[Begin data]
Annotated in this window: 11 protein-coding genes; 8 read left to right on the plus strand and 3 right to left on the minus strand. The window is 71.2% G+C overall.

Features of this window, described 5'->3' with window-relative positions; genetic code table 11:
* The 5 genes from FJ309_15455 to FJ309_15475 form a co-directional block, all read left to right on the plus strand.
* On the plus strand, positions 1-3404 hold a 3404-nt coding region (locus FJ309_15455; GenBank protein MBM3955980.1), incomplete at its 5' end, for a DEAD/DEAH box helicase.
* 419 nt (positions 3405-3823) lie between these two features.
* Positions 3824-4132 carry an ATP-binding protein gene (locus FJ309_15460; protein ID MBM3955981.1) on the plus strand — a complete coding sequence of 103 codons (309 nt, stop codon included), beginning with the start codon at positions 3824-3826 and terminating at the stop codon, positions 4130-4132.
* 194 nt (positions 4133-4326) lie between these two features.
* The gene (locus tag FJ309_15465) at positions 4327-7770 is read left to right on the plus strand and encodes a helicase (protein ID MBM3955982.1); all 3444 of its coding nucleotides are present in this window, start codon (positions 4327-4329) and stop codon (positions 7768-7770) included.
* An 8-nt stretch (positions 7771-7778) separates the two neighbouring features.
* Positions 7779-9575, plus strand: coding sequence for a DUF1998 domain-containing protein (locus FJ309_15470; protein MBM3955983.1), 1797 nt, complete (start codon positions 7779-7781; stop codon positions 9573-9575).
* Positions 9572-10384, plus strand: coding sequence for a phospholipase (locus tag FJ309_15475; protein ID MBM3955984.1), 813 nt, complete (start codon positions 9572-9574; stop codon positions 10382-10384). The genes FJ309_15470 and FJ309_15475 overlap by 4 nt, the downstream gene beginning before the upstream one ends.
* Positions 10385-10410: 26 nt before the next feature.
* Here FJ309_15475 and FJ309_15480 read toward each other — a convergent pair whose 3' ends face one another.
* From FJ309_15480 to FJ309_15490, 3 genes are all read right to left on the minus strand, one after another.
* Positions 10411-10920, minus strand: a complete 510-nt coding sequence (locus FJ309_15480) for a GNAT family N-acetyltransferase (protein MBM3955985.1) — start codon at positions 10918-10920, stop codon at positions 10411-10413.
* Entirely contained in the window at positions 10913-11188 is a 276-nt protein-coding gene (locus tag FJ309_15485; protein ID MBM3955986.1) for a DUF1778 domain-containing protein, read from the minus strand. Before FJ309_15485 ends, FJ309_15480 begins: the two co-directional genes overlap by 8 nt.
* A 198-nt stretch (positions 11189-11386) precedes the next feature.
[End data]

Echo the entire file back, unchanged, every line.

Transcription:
Annotated in this window: 11 protein-coding genes; 8 read left to right on the plus strand and 3 right to left on the minus strand. The window is 71.2% G+C overall.

Features of this window, described 5'->3' with window-relative positions; genetic code table 11:
* The 5 genes from FJ309_15455 to FJ309_15475 form a co-directional block, all read left to right on the plus strand.
* On the plus strand, positions 1-3404 hold a 3404-nt coding region (locus FJ309_15455; GenBank protein MBM3955980.1), incomplete at its 5' end, for a DEAD/DEAH box helicase.
* 419 nt (positions 3405-3823) lie between these two features.
* Positions 3824-4132 carry an ATP-binding protein gene (locus FJ309_15460; protein ID MBM3955981.1) on the plus strand — a complete coding sequence of 103 codons (309 nt, stop codon included), beginning with the start codon at positions 3824-3826 and terminating at the stop codon, positions 4130-4132.
* 194 nt (positions 4133-4326) lie between these two features.
* The gene (locus tag FJ309_15465) at positions 4327-7770 is read left to right on the plus strand and encodes a helicase (protein ID MBM3955982.1); all 3444 of its coding nucleotides are present in this window, start codon (positions 4327-4329) and stop codon (positions 7768-7770) included.
* An 8-nt stretch (positions 7771-7778) separates the two neighbouring features.
* Positions 7779-9575, plus strand: coding sequence for a DUF1998 domain-containing protein (locus FJ309_15470; protein MBM3955983.1), 1797 nt, complete (start codon positions 7779-7781; stop codon positions 9573-9575).
* Positions 9572-10384, plus strand: coding sequence for a phospholipase (locus tag FJ309_15475; protein ID MBM3955984.1), 813 nt, complete (start codon positions 9572-9574; stop codon positions 10382-10384). The genes FJ309_15470 and FJ309_15475 overlap by 4 nt, the downstream gene beginning before the upstream one ends.
* Positions 10385-10410: 26 nt before the next feature.
* Here FJ309_15475 and FJ309_15480 read toward each other — a convergent pair whose 3' ends face one another.
* From FJ309_15480 to FJ309_15490, 3 genes are all read right to left on the minus strand, one after another.
* Positions 10411-10920, minus strand: a complete 510-nt coding sequence (locus FJ309_15480) for a GNAT family N-acetyltransferase (protein MBM3955985.1) — start codon at positions 10918-10920, stop codon at positions 10411-10413.
* Entirely contained in the window at positions 10913-11188 is a 276-nt protein-coding gene (locus tag FJ309_15485; protein ID MBM3955986.1) for a DUF1778 domain-containing protein, read from the minus strand. Before FJ309_15485 ends, FJ309_15480 begins: the two co-directional genes overlap by 8 nt.
* A 198-nt stretch (positions 11189-11386) precedes the next feature.